WEST DES MOINES, Iowa ― The takeaway of the Iowa caucuses Monday night was not who won the first political contest in the U.S. It was instead a story of confusion and chaos as the Iowa Democratic Party failed to release the results at all for hours after the caucuses ended.
At 11:30 p.m. local time, U.S. Sen. Amy Klobuchar (D-Minn.) was the first candidate to come out and address her supporters, admitting that she, too, was in the dark about what was taking so long. The other candidates delivered speeches to their own supporters shortly thereafter, all acknowledging that they had no answers.
“Let me begin by saying, I imagine ― have a strong feeling, that at some point, the results will be announced. And when those results will be announced, I have a good feeling that we’ll be doing very, very well here in Iowa,” said U.S. Sen. Bernie Sanders (I-Vt.).
The Iowa Democratic Party insisted that, in short, the system they put in place to report the results didn’t work out. It was too slow, overloaded and led to delays. The party tried to reassure people that there was no hacking of the system, pointing instead to “inconsistencies” in three sets of caucus results.
“This is simply a reporting issue, the app did not go down and this is not a hack or an intrusion,” said Mandy McClure, communications director for the party.
But that wasn’t enough for the campaigns. The Joe Biden campaign sent a letter to party officials, demanding “full explanations and relevant information regarding the methods of quality control you are employing.”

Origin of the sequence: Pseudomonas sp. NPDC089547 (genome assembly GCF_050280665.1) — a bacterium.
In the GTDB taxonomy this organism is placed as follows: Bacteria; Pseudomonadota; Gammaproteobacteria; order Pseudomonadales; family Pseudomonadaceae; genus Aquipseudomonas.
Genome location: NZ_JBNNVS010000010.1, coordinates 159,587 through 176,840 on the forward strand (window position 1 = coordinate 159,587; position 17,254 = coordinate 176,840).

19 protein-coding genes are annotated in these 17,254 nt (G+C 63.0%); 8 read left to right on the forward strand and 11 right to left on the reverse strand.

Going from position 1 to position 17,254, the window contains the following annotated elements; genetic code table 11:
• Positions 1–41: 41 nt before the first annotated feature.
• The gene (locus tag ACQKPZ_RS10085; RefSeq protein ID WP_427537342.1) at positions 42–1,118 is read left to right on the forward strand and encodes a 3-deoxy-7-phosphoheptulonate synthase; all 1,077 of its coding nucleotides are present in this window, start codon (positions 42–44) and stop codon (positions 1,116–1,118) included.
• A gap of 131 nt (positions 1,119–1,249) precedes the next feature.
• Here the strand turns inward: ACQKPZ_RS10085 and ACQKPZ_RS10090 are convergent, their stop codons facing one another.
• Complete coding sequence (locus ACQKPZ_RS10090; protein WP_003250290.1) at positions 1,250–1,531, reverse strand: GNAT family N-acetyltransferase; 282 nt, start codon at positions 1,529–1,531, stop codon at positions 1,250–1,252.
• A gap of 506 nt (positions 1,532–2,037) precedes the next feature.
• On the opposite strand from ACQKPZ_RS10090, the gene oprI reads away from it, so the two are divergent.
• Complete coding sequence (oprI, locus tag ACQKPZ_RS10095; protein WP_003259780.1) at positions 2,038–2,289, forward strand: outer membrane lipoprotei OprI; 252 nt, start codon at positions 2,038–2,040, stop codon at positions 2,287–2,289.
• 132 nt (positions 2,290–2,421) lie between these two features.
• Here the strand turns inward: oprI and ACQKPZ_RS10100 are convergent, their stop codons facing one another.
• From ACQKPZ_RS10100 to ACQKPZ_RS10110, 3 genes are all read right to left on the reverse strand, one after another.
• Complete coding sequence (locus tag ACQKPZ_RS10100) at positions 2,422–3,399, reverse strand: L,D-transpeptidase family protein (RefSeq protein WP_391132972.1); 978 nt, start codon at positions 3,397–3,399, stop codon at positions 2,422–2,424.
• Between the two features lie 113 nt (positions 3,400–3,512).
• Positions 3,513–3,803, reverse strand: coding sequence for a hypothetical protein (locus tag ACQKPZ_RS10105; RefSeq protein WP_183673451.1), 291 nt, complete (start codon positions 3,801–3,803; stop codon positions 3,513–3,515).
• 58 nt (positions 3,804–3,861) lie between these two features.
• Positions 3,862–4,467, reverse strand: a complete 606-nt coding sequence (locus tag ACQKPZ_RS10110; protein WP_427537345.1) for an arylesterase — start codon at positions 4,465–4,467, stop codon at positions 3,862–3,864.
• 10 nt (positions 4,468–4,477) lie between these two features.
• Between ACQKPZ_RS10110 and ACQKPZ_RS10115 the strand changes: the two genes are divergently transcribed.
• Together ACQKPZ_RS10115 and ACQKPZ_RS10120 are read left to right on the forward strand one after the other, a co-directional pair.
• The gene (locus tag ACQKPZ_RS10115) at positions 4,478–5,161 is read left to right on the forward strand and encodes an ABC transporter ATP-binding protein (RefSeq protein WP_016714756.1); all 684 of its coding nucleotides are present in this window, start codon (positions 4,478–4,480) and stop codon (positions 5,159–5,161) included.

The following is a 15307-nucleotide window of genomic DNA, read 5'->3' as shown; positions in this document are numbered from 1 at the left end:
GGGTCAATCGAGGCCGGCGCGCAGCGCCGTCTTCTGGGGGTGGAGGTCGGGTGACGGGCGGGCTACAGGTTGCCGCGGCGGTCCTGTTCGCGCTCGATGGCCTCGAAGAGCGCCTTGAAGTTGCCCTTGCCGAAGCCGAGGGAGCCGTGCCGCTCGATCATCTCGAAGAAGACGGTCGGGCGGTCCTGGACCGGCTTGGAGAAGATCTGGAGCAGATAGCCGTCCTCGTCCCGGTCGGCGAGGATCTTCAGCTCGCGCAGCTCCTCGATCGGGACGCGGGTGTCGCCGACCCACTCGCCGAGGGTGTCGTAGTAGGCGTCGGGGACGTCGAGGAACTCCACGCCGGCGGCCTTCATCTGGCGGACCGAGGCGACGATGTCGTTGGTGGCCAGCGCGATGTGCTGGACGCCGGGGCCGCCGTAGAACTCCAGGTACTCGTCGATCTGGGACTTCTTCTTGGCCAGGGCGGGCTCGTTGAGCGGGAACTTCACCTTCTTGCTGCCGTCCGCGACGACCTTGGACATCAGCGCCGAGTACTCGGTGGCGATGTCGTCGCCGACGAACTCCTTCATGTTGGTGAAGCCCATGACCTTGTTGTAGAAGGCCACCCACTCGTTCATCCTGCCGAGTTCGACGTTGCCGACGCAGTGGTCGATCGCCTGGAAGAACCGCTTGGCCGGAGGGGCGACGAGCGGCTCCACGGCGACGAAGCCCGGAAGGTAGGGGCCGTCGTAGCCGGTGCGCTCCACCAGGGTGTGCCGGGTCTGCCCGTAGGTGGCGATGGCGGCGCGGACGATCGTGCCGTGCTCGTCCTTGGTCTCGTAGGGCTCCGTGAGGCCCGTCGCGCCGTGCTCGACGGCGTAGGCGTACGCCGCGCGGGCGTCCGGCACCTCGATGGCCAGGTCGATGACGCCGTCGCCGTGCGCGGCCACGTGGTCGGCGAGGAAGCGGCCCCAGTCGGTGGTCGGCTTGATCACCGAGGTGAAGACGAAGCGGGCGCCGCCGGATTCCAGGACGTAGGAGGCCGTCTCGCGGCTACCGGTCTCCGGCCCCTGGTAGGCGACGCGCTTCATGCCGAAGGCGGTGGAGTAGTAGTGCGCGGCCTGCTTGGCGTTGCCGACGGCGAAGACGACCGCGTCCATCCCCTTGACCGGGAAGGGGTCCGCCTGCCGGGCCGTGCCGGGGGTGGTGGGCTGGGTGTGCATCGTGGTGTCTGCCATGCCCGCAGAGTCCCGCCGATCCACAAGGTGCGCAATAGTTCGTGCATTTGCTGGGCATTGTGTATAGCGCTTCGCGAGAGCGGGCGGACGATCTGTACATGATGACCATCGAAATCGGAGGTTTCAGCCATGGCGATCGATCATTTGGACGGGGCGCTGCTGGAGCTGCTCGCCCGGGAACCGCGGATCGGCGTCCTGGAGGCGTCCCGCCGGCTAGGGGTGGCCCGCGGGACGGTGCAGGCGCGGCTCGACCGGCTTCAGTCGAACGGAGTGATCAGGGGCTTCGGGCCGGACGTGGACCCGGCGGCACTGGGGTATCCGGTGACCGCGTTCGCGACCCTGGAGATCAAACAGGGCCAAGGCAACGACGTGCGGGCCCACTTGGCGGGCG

The confusion took much of the wind out of not only what was supposed to be a shining moment for Iowa, but also for whoever emerged as the winner of the caucuses. Instead of leaving Iowa with momentum, some of the candidates would be getting on a plane for New Hampshire with uncertainty.
The Iowa Democratic Party (IDC) tried something new this year. In the past, it released only the number of state delegates each candidate received. But this year, in an effort to be more transparent, it was also releasing the number of votes candidates received in the first and second rounds of the caucuses.
But that also made the reporting process more difficult. The party decided to use an app, allowing precinct chairs to report and transmit caucus results more quickly, at least in theory. But officials were secretive about the technology, refusing to reveal which company designed the app or what security measures were put in place to safeguard the results.
But that app didn’t seem to work for everyone, and the backup system failed miserably. Shawn Sebastian, a precinct chair in Ames, Iowa, tried to call a hotline number they were given to report results.
After being on hold for more than an hour, the operator hung up on him while he was live on CNN.
There seemed to be significant confusion from precinct chairs on how to tally results and what to report. And a call between the campaigns and the Iowa Democratic Party ended abruptly, according to CNN, with party officials unable to give a time for when results would be ready.
In a brief call with reporters at 1 a.m. local time, Iowa Democratic Party chair Troy Price said he expects IDP will “have numbers to report later” in the day.
“We want to emphasize that this is a reporting issue, not a hack or an intrusion. And it’s exactly why we have a paper trail and systems in place to uphold the integrity of our process,” he said. “We are validating every piece of data we have against our paper trail.“
He ended the call without taking questions.